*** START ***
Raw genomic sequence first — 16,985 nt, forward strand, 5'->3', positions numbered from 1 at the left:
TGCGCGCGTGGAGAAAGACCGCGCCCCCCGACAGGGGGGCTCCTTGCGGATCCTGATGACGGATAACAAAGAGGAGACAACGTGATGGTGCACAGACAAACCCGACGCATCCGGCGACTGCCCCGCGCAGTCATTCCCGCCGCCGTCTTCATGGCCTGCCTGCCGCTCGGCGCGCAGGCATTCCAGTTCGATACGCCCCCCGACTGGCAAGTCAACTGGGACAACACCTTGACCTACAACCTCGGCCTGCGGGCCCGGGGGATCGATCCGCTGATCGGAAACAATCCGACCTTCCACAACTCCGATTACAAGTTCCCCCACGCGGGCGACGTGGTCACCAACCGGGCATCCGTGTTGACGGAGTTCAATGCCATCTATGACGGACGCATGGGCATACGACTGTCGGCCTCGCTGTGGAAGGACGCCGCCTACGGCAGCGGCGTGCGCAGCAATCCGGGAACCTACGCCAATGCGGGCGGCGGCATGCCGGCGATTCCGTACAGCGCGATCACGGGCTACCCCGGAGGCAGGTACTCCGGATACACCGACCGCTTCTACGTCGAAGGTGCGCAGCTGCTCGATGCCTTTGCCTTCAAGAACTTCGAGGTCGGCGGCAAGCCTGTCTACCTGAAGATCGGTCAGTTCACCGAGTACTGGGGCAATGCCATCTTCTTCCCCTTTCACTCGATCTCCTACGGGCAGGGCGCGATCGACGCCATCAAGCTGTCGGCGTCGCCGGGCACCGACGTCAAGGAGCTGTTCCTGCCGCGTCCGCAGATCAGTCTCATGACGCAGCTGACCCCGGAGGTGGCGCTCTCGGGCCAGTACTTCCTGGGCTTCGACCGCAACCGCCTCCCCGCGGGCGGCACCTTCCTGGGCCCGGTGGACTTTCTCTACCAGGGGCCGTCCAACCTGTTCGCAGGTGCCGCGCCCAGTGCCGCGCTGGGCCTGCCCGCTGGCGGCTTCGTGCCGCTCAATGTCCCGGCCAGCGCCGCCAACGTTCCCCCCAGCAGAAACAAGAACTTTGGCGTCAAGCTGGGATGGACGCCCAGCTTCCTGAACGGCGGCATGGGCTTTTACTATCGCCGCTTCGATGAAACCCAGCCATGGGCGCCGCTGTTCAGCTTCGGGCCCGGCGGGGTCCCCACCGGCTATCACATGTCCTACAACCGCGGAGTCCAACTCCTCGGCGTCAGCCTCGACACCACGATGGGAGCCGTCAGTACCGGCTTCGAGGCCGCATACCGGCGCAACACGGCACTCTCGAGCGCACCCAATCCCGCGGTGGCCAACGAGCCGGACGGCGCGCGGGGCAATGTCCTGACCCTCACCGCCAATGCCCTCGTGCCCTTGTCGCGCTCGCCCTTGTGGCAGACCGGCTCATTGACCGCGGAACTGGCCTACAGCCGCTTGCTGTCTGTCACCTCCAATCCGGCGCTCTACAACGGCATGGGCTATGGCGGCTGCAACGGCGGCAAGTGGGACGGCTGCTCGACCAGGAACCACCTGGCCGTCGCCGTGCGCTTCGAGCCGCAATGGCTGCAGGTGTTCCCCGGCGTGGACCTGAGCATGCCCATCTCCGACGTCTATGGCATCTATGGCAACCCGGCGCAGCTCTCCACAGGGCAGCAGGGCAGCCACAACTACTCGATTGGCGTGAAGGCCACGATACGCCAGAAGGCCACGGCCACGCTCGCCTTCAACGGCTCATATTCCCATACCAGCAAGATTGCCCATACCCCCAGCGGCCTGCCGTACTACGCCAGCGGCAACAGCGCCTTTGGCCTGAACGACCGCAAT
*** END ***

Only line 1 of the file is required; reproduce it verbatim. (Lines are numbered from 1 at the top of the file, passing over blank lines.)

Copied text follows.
Raw genomic sequence first — 16,985 nt, forward strand, 5'->3', positions numbered from 1 at the left: